Price pressure has consequently forced the “big four” in this segment to look elsewhere to drive a more profitable business model. All have now decoupled their physician support service business from their platform business (although some much later than others, e.g. Doctor on Demand only launched its provider-focused solution Synapse in early 2019). This means they can now sell platform solutions to healthcare providers, without forcing the provider to use the telehealth company’s physician support network. This was a key sticking point when targeting this market historically. Success has been relatively quick, with MDLive now boasting more than 20 provider customers and American Well claiming more than 160 health system partners.
However, the move has taken these suppliers out of their original niche, resulting in them now competing with those vendors that had traditionally served the provider market.
Via acquisition some have also started to target higher-acuity market segments where margins are higher. Teladoc Health recently acquired second opinion service provider Best Doctors, whereas American Well acquired inpatient/emergent vendor Avizia. International expansion has also been another strategy. Teladoc Health’s acquired Advance Medical in May 2018 and MédecinDirect in March 2019. It then followed this with the organic expansion of its direct-to-consumer services to Canada earlier this year. This has transformed the firm from a US only service provider to a company with a global footprint in less than 24 months. American Well’s acquisition of Avizia had a similar result in terms of its international expansion.
The key takeaway from the last two years is that these service providers have ambitions well beyond low-cost domestic video consultation services, meaning they’re now encroaching on market segments dominated by other players.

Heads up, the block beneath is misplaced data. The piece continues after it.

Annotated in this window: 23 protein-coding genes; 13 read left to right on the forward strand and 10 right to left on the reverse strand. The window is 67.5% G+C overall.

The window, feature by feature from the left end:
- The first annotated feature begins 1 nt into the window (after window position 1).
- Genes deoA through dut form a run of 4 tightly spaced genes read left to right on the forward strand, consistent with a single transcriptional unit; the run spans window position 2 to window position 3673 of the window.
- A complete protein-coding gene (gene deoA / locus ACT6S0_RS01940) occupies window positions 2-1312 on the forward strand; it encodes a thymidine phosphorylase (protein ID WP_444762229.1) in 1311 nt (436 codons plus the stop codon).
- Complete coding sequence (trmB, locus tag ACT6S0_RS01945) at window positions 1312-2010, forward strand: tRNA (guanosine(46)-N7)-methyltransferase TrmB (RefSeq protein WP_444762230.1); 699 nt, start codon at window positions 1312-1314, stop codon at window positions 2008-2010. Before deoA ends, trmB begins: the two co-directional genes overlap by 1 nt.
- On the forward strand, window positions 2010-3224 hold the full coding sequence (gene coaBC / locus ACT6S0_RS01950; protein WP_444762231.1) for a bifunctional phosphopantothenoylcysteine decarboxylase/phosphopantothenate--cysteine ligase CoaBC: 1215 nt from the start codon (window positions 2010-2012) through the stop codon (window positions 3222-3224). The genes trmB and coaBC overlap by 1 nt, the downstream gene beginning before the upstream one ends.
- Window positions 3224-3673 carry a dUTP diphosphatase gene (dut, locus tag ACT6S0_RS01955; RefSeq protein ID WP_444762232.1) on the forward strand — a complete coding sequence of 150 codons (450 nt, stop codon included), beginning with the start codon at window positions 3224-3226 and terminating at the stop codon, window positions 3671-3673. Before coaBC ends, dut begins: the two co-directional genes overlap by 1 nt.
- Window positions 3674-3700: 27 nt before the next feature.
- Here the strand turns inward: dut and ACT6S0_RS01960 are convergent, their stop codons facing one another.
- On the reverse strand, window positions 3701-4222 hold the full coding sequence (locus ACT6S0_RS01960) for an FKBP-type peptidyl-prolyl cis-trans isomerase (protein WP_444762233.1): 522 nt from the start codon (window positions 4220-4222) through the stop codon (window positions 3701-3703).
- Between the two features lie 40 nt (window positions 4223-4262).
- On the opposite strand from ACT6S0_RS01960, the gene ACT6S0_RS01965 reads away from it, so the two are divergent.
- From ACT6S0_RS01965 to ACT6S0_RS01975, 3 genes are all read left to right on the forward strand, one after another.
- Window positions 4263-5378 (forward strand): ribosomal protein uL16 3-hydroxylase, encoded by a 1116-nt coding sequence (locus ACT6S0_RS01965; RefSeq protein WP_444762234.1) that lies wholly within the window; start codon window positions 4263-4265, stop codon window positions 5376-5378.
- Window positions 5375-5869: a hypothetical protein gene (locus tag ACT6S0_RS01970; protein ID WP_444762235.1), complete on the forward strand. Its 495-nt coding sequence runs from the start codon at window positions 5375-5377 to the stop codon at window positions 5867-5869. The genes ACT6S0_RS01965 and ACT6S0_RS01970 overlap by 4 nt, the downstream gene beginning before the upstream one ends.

Enterprise Scale Telehealth
The demand for enterprise-scale telehealth is the product of the market maturing. Until recently most healthcare providers were still at the pilot, or early deployment stages in terms of their use of telehealth. Pilots and early deployments are small scale, but they are also typically focused on one specific use-case, care setting, or address one specific problem. For example, better triage of stroke victims as they arrive in the ED, reducing readmission rates for congestive heart failure patients or addressing the primary care needs of sufferers of musculoskeletal disorders (MSDs). Early deployments were often limited to one department in terms of scale and the IT solutions used were often point-solutions designed to address a single use-case or problem in question. This has been an ideal environment for many of the specialist leaders mentioned earlier to win business.
However, as providers’ understanding of telehealth has evolved, deployments have started to be more connected and a more strategic enterprise-wide vision developed. This has resulted in demand shifting from point solutions targeted at specific functions, to enterprise solutions that can be leveraged across organisations. It has also resulted in healthcare providers no longer looking for just a telehealth IT vendor, or just a telehealth physician support service provider. Often, they want both from the same supplier, or at least the flexibility to employ either where and when they see fit.